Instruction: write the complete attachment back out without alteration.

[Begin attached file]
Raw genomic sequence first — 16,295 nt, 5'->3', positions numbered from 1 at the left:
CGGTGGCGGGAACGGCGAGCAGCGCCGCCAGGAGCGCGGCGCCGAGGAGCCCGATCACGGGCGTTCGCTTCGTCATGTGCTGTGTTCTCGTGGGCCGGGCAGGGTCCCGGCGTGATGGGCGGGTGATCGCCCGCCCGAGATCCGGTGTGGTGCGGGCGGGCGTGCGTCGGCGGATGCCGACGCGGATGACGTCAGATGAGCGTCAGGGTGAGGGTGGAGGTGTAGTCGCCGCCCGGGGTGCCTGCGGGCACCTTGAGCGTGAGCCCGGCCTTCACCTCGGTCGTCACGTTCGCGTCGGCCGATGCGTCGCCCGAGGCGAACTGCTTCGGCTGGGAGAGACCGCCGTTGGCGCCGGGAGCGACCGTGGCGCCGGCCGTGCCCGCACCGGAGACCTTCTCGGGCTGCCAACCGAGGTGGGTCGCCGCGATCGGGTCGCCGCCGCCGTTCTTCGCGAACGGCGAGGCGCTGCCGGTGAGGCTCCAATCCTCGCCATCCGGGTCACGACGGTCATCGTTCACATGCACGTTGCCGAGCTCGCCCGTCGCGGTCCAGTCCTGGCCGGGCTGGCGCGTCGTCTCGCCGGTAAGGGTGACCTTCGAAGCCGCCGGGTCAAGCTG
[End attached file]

Raw genomic sequence first — 16,295 nt, 5'->3', positions numbered from 1 at the left:
CGGTGGCGGGAACGGCGAGCAGCGCCGCCAGGAGCGCGGCGCCGAGGAGCCCGATCACGGGCGTTCGCTTCGTCATGTGCTGTGTTCTCGTGGGCCGGGCAGGGTCCCGGCGTGATGGGCGGGTGATCGCCCGCCCGAGATCCGGTGTGGTGCGGGCGGGCGTGCGTCGGCGGATGCCGACGCGGATGACGTCAGATGAGCGTCAGGGTGAGGGTGGAGGTGTAGTCGCCGCCCGGGGTGCCTGCGGGCACCTTGAGCGTGAGCCCGGCCTTCACCTCGGTCGTCACGTTCGCGTCGGCCGATGCGTCGCCCGAGGCGAACTGCTTCGGCTGGGAGAGACCGCCGTTGGCGCCGGGAGCGACCGTGGCGCCGGCCGTGCCCGCACCGGAGACCTTCTCGGGCTGCCAACCGAGGTGGGTCGCCGCGATCGGGTCGCCGCCGCCGTTCTTCGCGAACGGCGAGGCGCTGCCGGTGAGGCTCCAATCCTCGCCATCCGGGTCACGACGGTCATCGTTCACATGCACGTTGCCGAGCTCGCCCGTCGCGGTCCAGTCCTGGCCGGGCTGGCGCGTCGTCTCGCCGGTAAGGGTGACCTTCGAAGCCGCCGGGTCAAGCTG